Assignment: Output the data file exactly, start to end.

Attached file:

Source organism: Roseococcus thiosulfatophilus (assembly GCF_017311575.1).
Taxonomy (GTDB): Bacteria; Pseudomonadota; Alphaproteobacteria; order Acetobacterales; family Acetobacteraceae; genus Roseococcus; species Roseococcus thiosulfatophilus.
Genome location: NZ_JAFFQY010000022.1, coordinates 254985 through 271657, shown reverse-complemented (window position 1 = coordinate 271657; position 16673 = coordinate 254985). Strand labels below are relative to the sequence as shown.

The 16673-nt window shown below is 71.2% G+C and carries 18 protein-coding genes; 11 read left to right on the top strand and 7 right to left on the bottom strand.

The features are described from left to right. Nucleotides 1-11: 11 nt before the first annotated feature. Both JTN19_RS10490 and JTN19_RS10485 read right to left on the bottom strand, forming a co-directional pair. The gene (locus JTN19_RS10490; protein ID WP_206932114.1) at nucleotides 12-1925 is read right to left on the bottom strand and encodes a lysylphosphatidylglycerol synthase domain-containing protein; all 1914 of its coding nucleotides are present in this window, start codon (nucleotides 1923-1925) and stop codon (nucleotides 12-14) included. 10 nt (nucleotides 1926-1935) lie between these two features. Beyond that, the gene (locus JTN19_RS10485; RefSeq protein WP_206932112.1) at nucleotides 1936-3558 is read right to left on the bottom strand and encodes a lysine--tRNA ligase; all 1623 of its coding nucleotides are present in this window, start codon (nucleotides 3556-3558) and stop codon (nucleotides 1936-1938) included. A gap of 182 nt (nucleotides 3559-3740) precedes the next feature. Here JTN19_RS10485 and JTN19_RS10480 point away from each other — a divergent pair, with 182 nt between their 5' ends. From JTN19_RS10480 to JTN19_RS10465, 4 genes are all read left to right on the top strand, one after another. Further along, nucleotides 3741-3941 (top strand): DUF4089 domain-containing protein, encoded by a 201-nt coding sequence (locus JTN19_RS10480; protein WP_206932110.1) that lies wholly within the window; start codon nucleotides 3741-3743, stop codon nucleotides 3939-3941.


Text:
Source organism: Roseococcus thiosulfatophilus (assembly GCF_017311575.1).
Taxonomy (GTDB): Bacteria; Pseudomonadota; Alphaproteobacteria; order Acetobacterales; family Acetobacteraceae; genus Roseococcus; species Roseococcus thiosulfatophilus.
Genome location: NZ_JAFFQY010000022.1, coordinates 254985 through 271657, shown reverse-complemented (window position 1 = coordinate 271657; position 16673 = coordinate 254985). Strand labels below are relative to the sequence as shown.

The 16673-nt window shown below is 71.2% G+C and carries 18 protein-coding genes; 11 read left to right on the top strand and 7 right to left on the bottom strand.

The features are described from left to right. Nucleotides 1-11: 11 nt before the first annotated feature. Both JTN19_RS10490 and JTN19_RS10485 read right to left on the bottom strand, forming a co-directional pair. The gene (locus JTN19_RS10490; protein ID WP_206932114.1) at nucleotides 12-1925 is read right to left on the bottom strand and encodes a lysylphosphatidylglycerol synthase domain-containing protein; all 1914 of its coding nucleotides are present in this window, start codon (nucleotides 1923-1925) and stop codon (nucleotides 12-14) included. 10 nt (nucleotides 1926-1935) lie between these two features. Beyond that, the gene (locus JTN19_RS10485; RefSeq protein WP_206932112.1) at nucleotides 1936-3558 is read right to left on the bottom strand and encodes a lysine--tRNA ligase; all 1623 of its coding nucleotides are present in this window, start codon (nucleotides 3556-3558) and stop codon (nucleotides 1936-1938) included. A gap of 182 nt (nucleotides 3559-3740) precedes the next feature. Here JTN19_RS10485 and JTN19_RS10480 point away from each other — a divergent pair, with 182 nt between their 5' ends. From JTN19_RS10480 to JTN19_RS10465, 4 genes are all read left to right on the top strand, one after another. Further along, nucleotides 3741-3941 (top strand): DUF4089 domain-containing protein, encoded by a 201-nt coding sequence (locus JTN19_RS10480; protein WP_206932110.1) that lies wholly within the window; start codon nucleotides 3741-3743, stop codon nucleotides 3939-3941.